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Swiss trad climbing ace Didier Berthod returns to climbing

The Swiss climber was once pushing the limits of trad climbing

Didier Berthod, a top crack climber from Valais, Switzerland, has returned to the rock after leaving the religious life.

In 2003, Berthod removed the old green-painted bolts from an overhanging thin crack in the Orco Valley in Italy and free-climbed it with clean gear. Green Spit (spit meaning bolts), became one of the first 5.14 trad routes. Berthod then toured the world red-pointing hard trad routes, but is perhaps best known for his exploits in Squamish.

He then travelled to Utah where he established Learning to Fly 5.13+ and From Switzerland with Love 5.13+ in Indian Creek.

In 2005, he spent two months trying Cobra Crack in a campaign recorded in the video, First Ascent. Berthod failed, injured himself and returned to Switzerland. The first ascent was made later by Sonnie Trotter at 5.14.

Shortly after he returned to Switzerland, at the height of his powers, Berthod gave up climbing and joined the Catholic Eucharistein community near his native Valais. The community’s founder, Nicolas Buttet, took vows of celibacy in 1985, after his girlfriend told him she was pregnant.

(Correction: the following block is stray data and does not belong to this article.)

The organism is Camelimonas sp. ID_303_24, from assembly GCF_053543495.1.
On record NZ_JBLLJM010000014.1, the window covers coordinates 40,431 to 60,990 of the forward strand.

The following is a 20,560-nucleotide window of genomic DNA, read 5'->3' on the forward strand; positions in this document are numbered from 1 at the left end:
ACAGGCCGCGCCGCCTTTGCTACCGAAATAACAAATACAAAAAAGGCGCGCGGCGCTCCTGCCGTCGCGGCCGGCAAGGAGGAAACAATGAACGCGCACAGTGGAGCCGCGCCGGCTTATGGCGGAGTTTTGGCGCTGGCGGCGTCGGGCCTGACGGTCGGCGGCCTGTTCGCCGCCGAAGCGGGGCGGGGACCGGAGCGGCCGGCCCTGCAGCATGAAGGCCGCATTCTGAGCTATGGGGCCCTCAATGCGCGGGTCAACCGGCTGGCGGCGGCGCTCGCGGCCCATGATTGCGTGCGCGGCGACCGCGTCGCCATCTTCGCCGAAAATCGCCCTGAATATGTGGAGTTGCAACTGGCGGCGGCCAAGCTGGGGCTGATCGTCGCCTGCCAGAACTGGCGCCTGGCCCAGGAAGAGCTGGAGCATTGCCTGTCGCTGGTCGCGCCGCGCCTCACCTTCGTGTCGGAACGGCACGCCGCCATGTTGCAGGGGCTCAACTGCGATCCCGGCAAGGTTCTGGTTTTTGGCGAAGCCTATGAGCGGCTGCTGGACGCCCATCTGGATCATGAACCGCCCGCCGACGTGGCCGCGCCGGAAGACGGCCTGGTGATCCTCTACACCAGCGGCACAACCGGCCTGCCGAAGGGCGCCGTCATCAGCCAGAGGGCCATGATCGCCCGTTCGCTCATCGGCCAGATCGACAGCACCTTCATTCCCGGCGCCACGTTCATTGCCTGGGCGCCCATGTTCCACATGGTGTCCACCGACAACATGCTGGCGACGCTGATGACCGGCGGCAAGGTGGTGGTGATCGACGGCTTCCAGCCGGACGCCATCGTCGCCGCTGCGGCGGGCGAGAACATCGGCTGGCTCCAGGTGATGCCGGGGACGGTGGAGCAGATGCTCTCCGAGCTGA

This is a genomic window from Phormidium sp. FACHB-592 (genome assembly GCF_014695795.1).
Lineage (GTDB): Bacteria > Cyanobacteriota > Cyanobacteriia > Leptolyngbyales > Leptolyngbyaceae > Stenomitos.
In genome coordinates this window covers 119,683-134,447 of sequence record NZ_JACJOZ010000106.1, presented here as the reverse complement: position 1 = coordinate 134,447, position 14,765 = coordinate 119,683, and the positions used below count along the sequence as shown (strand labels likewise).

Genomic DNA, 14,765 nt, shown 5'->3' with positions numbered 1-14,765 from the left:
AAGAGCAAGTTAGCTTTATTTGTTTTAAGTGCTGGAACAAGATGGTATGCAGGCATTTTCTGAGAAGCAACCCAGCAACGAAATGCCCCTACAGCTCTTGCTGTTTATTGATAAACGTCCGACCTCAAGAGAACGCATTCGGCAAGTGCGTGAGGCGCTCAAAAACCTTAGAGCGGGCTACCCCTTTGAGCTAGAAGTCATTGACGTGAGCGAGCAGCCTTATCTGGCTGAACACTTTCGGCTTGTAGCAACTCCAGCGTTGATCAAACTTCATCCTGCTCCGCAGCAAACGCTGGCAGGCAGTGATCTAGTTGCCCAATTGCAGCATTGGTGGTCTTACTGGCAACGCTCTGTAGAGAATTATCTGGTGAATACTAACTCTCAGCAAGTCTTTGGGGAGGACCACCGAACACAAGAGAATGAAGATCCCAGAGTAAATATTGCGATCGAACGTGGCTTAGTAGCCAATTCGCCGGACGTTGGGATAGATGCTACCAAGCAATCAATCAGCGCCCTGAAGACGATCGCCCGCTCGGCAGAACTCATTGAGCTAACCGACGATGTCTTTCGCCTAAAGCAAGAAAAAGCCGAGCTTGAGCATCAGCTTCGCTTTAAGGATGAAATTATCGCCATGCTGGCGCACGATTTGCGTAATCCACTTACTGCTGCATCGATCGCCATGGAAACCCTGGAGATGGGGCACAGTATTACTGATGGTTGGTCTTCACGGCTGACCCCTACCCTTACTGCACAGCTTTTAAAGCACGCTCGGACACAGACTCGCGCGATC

When it turned out she was not, Buttet founded a religious community that specialized in welcoming people form all walks of life. In 2006, Berthod joined the community and in 2016 he was ordained a priest.

In his recent interview with German podcast Actiontalk TV, Berthod said, “In recent years I quit this [monastic] way of being Christian and I embraced a way more humanistic way of being Christian.”

Although Berthod once told a Swiss newspaper that his faith was ‘in deep continuity with his life as a climber,” he completely quit climbing during his life at Eucharistein. He now says he has “begun work on reconciliation with his history, his family and friends and my identification with the climbing community.”

At first, he says, “I went back to climbing, just once a week, then things went and started becoming a lot again.” Meaning definitely more than once a week.

Certainly, he means to get back in to top climbing form. On the granite needle of the Petit Clocher du Portalet he has already completed a new bolted 8c crack and has equipped a new route.

His project on the same formation is an alternate finish to L’histoire sans fin, (The Never-Ending Story) a 5.14a eight-pitch route he put up in 2001 with Bertrand Martenet, Fabian Borter and François Mathey. “It’s going to be world-class” says Berthod.

Clearly Berthod has not just returned for a little pleasure climbing.

The interviewers at Actiontalk TV ask Berthod about “an outstanding bill,” at Squamish, “that he could not settle before he entered the monastery,” meaning Cobra Crack, “and if [Berthod] was going back to Squamish to settle this bill.”

“I have no idea if I will go back,” says Berthod, looking a little wistful, “If I do, I would love to go out there and try to finish.”

Here’s to the never-ending story.

2020 Interview